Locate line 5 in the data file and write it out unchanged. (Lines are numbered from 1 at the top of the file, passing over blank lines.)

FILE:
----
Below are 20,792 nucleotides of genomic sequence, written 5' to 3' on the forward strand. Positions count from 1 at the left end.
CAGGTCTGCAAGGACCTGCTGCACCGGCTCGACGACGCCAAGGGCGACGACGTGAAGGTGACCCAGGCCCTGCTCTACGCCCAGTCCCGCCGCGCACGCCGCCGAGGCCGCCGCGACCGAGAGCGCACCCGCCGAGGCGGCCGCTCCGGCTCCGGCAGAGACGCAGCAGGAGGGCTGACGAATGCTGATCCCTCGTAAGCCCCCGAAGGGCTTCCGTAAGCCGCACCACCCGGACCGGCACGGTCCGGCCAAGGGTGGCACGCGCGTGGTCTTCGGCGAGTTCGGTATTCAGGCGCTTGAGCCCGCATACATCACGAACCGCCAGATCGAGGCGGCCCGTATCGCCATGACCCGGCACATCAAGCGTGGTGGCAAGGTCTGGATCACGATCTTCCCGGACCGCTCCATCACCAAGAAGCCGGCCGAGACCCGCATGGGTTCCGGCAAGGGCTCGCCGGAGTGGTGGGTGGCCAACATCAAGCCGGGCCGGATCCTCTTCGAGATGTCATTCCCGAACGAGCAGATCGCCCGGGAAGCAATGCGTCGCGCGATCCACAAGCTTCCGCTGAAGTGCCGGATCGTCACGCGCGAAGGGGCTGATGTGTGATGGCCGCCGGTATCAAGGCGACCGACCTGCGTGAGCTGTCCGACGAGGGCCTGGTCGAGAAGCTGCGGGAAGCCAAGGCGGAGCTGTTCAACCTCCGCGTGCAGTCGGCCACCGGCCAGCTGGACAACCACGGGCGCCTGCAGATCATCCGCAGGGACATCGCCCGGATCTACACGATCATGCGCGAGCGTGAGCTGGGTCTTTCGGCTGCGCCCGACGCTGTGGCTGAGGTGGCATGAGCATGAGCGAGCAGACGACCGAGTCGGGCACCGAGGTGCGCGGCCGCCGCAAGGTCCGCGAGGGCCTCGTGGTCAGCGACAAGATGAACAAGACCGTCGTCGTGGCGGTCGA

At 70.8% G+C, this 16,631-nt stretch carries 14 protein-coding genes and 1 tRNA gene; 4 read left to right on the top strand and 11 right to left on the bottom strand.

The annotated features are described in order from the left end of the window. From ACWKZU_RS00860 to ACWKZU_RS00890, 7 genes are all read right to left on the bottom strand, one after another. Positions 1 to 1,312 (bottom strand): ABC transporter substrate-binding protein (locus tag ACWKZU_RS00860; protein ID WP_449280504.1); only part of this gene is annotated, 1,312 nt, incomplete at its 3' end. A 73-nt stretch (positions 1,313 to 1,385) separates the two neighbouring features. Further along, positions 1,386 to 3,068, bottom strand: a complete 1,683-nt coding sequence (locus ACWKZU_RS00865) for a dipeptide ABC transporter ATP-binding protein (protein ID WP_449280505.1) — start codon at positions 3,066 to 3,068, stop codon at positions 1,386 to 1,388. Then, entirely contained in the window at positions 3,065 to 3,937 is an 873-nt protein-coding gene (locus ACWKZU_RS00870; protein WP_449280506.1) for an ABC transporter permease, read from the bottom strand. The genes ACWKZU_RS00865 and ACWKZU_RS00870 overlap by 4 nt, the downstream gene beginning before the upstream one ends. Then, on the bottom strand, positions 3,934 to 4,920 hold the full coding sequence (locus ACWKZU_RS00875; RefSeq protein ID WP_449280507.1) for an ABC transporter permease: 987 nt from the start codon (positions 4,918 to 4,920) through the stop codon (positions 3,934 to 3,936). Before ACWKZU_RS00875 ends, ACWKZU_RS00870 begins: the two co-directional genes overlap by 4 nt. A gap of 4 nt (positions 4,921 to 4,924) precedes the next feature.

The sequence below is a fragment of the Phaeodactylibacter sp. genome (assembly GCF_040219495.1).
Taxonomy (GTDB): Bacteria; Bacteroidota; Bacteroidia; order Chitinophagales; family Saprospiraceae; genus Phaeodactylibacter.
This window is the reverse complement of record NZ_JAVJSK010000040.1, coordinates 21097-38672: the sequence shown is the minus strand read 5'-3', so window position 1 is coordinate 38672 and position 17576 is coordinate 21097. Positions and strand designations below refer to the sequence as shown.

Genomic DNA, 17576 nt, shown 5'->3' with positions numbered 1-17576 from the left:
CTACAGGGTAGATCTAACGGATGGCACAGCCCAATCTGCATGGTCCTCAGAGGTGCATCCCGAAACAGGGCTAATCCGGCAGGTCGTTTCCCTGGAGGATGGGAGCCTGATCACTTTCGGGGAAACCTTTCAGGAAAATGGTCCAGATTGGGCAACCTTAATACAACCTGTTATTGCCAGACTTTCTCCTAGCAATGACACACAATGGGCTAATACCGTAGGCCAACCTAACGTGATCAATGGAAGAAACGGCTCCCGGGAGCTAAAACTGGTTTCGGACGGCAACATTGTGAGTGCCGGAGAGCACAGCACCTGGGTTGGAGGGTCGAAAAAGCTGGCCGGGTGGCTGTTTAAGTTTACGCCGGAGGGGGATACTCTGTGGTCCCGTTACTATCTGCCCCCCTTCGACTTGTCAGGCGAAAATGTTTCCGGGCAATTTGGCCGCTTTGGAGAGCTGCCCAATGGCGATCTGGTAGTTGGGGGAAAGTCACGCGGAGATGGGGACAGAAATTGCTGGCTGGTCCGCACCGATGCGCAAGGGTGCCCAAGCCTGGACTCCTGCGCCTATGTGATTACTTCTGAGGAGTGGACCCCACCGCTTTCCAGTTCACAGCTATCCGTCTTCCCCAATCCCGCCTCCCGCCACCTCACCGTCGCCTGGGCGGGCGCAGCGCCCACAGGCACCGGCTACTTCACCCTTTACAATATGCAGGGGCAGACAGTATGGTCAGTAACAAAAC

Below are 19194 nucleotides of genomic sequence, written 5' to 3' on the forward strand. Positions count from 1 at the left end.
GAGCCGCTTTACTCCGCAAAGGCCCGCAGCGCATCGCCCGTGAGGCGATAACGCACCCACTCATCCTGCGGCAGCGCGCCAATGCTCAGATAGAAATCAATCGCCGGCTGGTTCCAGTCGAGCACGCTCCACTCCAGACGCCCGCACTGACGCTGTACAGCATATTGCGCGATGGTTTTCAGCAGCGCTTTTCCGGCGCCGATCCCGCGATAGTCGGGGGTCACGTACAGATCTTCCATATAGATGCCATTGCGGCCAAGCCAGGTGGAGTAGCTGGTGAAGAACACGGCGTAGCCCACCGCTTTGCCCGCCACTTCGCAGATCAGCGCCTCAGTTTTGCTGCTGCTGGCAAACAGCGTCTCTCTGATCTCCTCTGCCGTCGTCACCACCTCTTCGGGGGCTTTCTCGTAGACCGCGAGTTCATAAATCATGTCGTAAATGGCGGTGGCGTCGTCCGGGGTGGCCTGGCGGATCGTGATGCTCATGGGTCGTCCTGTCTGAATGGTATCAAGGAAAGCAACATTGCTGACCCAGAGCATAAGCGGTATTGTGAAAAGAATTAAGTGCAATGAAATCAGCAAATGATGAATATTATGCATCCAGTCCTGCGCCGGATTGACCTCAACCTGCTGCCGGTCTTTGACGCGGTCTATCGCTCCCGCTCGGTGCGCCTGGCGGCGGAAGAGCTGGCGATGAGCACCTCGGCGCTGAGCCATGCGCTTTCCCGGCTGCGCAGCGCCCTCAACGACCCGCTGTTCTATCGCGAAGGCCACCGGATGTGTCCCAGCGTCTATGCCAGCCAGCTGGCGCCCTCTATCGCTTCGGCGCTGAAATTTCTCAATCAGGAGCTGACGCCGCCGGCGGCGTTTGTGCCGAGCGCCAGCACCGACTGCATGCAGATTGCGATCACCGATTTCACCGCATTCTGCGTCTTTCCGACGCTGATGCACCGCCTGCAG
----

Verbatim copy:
The sequence below is a fragment of the Phaeodactylibacter sp. genome (assembly GCF_040219495.1).